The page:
Spiders belong to the class of mainly terrestrial arthropods known as Arachnida. Medically significant classes of arachnids include spiders, ticks/mites and scorpions. Unfortunately through myths, legends and nowadays media, spiders have gained a reputation of being dangerous and harmful, and in some people instil a psychological fear known as arachnophobia. In reality, very few are dangerous to man and media reports exaggerating the dangers of spider bites are far out of proportion to the actual threat they pose.
What spiders bite and may be harmful to man?
The most important groups of spiders based on the medical consequences if bitten by one are shown in the table below.
|Genus name||Common Name||Country commonly found in where bites reported|
|Latrodectus spp.|| Widow spiders
||Found throughout the world and known by many different common names according to country|
|Loxosceles spp.|| Violin spiders
Brown recluse spiders
|South America, United States, Australia, commonly in the tropics|
|Tegenaria agrestis||Hobo spider||United States|
|Cheiracanthium||Yellow sac spider||United States|
|Phoneutria||Banana spider||Central and South America|
|Atrax and Hadronyche||Australian Funnel-Web spider||Australia|
The venom produced by spider bites is generally either neurotoxic or cytotoxic. Web dwellers tend to have neurotoxic venom and non-web dwellers cytotoxic venom. Spiders of the Latrodectus genus produce neurotoxic venom, while the violin spider and yellow sac spider produce cytotoxic venom.
What are the signs and symptoms of spider bites?
The signs and symptoms of a spider bite depend on many factors, these include:
- Neurotoxic or cytotoxic venom
- Amount of venom injected
- Health of the patient (e.g. any allergies)
- Age of the patient (small children and elderly are more adversely affected)
- Site of the bite
The signs and symptoms from a bite from a spider with neurotoxic venom differ to those produced by a spider with cytotoxic venom. The severity of the symptoms depends on the species of spider as the symptoms of bites from different species of Loxosceles can range from unremarkable (requiring no care), localised (usually self-healing), dermonecrotic (slow-healing ulcerated lesion requiring treatment), to systemic (vascular, renal damage and sometimes life-threatening).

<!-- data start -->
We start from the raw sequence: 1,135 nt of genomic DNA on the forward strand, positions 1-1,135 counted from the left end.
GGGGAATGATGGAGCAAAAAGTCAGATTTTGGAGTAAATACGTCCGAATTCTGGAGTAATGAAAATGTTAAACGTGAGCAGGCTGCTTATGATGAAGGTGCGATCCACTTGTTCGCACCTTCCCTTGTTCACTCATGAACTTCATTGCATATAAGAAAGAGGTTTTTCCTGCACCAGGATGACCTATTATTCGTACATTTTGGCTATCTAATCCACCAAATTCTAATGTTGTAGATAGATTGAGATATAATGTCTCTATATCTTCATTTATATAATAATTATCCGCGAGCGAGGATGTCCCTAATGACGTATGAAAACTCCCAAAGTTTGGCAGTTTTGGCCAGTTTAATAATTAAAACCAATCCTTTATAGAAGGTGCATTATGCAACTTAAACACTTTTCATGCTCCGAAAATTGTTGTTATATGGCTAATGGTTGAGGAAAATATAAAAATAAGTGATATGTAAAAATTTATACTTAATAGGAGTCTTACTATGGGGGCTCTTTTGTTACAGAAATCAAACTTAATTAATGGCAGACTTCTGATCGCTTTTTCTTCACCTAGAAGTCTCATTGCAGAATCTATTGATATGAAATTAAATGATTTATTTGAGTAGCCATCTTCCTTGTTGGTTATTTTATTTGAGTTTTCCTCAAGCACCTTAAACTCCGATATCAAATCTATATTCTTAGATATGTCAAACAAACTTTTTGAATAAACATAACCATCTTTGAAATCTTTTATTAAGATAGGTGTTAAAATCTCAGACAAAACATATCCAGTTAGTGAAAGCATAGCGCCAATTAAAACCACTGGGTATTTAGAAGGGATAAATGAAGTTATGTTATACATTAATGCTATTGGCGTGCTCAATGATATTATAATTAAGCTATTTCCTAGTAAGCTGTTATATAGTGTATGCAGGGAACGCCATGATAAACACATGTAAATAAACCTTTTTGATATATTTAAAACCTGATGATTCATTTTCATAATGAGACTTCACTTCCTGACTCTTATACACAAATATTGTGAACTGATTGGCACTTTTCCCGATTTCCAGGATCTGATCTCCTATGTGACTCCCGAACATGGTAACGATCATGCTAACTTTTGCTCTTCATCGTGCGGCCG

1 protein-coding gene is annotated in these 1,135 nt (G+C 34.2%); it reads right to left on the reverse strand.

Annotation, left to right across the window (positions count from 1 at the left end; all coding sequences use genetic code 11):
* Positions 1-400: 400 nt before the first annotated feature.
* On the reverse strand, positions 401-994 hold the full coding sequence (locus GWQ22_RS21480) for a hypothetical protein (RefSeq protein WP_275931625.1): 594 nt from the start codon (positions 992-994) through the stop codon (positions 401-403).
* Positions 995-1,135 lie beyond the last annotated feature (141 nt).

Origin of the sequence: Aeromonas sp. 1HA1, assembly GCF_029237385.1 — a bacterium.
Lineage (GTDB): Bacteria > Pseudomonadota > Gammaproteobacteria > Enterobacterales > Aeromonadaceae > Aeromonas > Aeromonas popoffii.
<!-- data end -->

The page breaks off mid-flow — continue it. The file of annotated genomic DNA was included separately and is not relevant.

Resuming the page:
|Features of neurotoxic venom bite||Features of cytotoxic venom bite|
What are the dermatological features of spider bites?
Widow spider bites
The skin around the site of the bite is red and two fang marks may be visible where the skin was penetrated. In untreated cases a rash may develop after several days. Systemic symptoms are of more diagnostic value.
Violin or recluse spider bites
The dermatological features of these spider bites depend on the severity of the bite. In self-healing wounds, the bite site gets no worse than being swollen and red. With more serious bites a “bull's eye” wound may form. This is characterised by a central red swollen blister that is separated from a peripheral bluish region by a white zone of firm swelling. If the bite turns a purplish colour within the first few hours, this usually indicates severe localised tissue death (necrosis) may occur. Over days the blister forms a scab, which hardens and falls off to leave behind an ulcerated depression. Healing can take weeks to months.